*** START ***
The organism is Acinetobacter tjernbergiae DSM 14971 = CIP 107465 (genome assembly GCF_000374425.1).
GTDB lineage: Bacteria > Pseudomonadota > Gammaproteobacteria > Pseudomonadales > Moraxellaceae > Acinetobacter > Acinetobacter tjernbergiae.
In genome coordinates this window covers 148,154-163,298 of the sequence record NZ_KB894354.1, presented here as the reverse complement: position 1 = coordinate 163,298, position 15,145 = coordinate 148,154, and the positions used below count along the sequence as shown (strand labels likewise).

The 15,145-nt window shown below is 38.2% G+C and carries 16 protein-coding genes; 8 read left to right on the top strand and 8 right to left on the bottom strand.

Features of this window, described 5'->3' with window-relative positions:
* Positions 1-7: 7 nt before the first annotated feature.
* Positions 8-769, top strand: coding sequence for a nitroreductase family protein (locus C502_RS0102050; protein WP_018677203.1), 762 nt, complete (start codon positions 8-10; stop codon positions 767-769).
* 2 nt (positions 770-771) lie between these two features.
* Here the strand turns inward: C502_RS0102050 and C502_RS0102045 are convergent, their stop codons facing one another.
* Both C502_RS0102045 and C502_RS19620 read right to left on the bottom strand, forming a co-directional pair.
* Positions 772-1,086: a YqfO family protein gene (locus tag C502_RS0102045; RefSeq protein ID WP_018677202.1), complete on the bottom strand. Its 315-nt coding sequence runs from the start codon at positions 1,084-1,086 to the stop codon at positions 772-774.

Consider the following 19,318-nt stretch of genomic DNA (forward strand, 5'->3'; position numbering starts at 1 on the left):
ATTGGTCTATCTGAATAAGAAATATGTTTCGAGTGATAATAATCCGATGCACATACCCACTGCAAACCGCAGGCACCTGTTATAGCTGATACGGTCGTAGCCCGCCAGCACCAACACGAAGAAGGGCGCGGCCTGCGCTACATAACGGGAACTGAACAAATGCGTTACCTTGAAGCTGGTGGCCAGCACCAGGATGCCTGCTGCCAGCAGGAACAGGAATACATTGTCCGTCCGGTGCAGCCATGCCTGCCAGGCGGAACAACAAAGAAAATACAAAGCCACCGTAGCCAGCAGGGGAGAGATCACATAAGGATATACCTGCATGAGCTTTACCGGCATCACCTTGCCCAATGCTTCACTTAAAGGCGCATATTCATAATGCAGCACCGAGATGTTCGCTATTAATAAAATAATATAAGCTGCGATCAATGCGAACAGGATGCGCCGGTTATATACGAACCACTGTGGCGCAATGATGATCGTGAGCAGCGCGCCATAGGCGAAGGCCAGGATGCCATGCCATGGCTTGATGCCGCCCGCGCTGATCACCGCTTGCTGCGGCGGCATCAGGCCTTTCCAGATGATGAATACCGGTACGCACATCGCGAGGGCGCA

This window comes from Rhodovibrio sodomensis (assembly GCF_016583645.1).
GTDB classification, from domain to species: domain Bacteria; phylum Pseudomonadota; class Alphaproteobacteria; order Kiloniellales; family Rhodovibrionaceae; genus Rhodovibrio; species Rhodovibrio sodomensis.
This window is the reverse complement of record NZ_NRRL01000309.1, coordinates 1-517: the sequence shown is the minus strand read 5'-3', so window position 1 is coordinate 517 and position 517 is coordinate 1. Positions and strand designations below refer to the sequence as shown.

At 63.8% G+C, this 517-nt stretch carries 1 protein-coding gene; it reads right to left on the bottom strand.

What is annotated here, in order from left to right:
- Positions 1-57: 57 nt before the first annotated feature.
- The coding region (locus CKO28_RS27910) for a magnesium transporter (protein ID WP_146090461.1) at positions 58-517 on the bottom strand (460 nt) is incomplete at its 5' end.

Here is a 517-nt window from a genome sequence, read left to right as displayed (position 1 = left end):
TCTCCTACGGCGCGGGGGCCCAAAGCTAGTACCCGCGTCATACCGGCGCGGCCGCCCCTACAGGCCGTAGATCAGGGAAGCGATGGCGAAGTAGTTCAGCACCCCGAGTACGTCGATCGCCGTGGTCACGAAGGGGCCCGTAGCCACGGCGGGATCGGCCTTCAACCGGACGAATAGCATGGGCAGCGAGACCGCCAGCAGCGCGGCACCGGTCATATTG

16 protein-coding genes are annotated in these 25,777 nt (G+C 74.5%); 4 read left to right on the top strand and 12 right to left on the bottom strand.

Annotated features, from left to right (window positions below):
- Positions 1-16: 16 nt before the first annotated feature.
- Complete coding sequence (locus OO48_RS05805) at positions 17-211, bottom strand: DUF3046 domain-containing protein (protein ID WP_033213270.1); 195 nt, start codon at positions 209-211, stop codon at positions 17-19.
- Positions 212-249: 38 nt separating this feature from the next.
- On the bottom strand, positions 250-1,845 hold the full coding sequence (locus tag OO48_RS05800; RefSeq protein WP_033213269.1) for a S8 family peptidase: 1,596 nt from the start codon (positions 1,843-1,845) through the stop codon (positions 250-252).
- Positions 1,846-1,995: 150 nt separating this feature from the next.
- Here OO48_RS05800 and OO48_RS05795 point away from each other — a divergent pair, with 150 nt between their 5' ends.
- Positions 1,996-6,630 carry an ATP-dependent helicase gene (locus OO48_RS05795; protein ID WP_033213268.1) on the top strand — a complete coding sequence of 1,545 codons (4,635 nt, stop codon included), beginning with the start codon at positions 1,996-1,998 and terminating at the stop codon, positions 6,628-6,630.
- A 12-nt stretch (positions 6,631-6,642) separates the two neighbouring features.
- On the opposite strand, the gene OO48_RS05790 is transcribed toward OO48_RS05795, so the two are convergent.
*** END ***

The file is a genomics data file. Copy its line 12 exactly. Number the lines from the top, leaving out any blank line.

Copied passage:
Consider the following 19,318-nt stretch of genomic DNA (forward strand, 5'->3'; position numbering starts at 1 on the left):